Academic journal article Academy of Accounting and Financial Studies Journal

A Vested Present Value Approach to Valuing Employee Stock Options

Academic journal article Academy of Accounting and Financial Studies Journal

A Vested Present Value Approach to Valuing Employee Stock Options

Article excerpt


The Financial Accounting Standards Board's (FASB) Stock Compensation project is one of the most controversial projects that the FASB has considered since its inception over two decades ago. In the early 1980's, the FASB was asked by the Securities and Exchange Commission, the AICPA's Accounting Standards Executive Committee, large accounting firms, industry representatives, and others to reconsider accounting for stock-based compensation. In June 1993, the FASB issued an Exposure Draft (ED) on an accounting standard that would have replaced Accounting Principles Board Opinion No. 25, Accounting for Stock Issued to Employees (APB 25) requiring fair value accounting for stock-based compensation. After lengthy debate and considerable controversy, the FASB issued Statement of Financial Accounting Standards No. 123, Accounting of Stock-Based Compensation (FAS 123).

FAS 123 encourages, but does not require, companies to recognize compensation expense for stock options and other equity instruments issued to employees based on the fair value techniques recommended in the Exposure Draft. Companies that do not adopt the fair value method are required to apply the previously existing accounting rules outlined in APB 25. Although fair value expense recognition for stock-based compensation is not mandatory, FAS 123 does require companies using the APB 25 guidelines to disclose pro forma net income and earnings per share under the fair value method. In addition, all companies with stockbased plans are required to make detailed disclosures about plan terms, exercise prices, and the assumptions used in determining fair value.

This paper reviews the issues surrounding accounting for stock-based compensation, and proposes an alternative vested present value method" for recognizing stock-based compensation expense during the service period. The first part of the paper discusses the historical development of accounting for stock-based compensation. The next section reviews the authoritative literature to discuss the major theoretical issues surrounding the stock-based compensation debate. Section III presents an alternative method for recognizing compensation expense that provides a potentially more reliable measure of total compensation cost than either FAS 123 or APB 25. Finally, section IV summarizes our conclusions and discusses the theoretical benefits that the proposed method provides over the other two methods.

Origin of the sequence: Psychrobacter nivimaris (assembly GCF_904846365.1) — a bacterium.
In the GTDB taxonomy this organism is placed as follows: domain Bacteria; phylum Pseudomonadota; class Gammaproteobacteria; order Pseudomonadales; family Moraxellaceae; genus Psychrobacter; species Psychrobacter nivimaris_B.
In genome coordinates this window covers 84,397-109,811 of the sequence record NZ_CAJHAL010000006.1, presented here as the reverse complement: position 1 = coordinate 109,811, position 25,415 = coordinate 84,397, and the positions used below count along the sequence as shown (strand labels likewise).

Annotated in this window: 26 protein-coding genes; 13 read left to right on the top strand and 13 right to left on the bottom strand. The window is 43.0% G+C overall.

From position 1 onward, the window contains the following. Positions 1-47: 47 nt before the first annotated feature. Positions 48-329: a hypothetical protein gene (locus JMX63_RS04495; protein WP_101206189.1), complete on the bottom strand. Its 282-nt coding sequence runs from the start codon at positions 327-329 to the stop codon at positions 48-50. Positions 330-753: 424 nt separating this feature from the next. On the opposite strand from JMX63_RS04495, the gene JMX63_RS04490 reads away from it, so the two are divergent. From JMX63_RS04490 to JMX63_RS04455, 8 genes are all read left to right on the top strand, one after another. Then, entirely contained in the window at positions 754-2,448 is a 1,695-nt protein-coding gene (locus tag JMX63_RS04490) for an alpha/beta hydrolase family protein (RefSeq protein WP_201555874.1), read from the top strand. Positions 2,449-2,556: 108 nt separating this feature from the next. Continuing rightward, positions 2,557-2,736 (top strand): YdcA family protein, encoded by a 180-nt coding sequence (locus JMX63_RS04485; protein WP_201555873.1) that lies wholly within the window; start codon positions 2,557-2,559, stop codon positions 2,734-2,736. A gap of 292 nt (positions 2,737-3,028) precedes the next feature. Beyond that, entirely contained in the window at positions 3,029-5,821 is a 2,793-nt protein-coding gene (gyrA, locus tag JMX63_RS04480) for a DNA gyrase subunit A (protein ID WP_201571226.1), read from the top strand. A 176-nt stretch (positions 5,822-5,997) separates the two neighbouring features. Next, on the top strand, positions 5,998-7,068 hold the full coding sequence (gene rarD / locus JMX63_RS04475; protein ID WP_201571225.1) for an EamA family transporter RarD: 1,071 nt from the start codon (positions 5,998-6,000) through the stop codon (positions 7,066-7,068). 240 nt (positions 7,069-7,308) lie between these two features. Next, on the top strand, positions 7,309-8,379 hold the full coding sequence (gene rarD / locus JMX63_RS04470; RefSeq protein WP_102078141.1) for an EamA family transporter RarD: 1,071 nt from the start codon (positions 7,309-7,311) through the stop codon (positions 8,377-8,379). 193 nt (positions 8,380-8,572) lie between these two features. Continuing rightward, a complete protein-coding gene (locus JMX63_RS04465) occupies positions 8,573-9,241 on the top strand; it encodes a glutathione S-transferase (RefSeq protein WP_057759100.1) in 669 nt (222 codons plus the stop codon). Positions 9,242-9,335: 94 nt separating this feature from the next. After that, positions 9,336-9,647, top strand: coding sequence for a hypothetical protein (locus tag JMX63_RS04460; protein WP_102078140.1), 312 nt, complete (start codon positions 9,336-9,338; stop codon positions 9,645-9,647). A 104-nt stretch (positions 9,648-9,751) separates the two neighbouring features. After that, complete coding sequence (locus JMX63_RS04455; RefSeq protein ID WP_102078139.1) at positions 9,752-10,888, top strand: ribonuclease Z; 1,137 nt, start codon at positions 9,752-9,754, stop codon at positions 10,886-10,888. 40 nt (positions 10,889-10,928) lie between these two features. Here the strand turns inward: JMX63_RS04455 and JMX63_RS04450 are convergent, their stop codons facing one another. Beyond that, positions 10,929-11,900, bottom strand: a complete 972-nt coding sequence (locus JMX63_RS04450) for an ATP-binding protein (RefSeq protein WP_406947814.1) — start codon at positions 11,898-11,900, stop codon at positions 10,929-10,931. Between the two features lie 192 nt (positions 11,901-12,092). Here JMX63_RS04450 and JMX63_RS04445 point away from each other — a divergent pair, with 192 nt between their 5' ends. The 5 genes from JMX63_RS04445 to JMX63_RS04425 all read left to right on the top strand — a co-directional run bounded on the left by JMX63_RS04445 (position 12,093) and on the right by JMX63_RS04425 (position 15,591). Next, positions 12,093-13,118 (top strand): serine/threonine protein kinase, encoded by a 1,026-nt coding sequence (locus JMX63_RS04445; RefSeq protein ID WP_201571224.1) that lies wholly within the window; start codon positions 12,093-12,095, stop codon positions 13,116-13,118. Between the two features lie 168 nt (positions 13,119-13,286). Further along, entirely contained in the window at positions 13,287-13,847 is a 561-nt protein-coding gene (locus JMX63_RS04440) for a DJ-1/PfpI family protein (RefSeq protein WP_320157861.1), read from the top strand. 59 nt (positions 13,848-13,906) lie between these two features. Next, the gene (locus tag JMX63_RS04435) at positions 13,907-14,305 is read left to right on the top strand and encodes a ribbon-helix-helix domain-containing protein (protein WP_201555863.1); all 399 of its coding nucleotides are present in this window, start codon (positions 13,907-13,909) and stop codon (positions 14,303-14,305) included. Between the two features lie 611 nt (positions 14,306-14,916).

The controversy over accounting for stock based compensation is not a new issue. Many of the same issues that the FASB has debated over the last ten years were originally discussed by the Committee on Accounting Procedure (CAP) in 1953 in Chapter 13B of Accounting Research Bulletin (ARB) No. 43. (These issues were originally considered in ARB No. 37, issued in November 1948. However, ARB No. 37 was revised in 1953 to include consideration of stock purchase plans and recast as Chapter 13B of ARB No. 43.) Chapter 13 considers whether stock option plans are compensation and, if so, when this cost should be measured. The Committee determined that options do have value and should be measured on the date they are granted. However, because these instruments are unique and subject to various restrictions, the Committee recognized that it would be impractical to measure this value. Consequently, it recommended that compensation cost be recorded for the excess of the fair value of the shares over the option price. Realizing that market quotations of stock price were not necessarily conclusive evidence of fair value, the Committee was careful in referring to the fair value of the shares optioned rather than the market quotation of the shares.

In the early 1970's, as the use of employee stock options became more prevalent and the compensation plans became more complex, the Accounting Principles Board revisited the question of accounting for stock issued to employees. …

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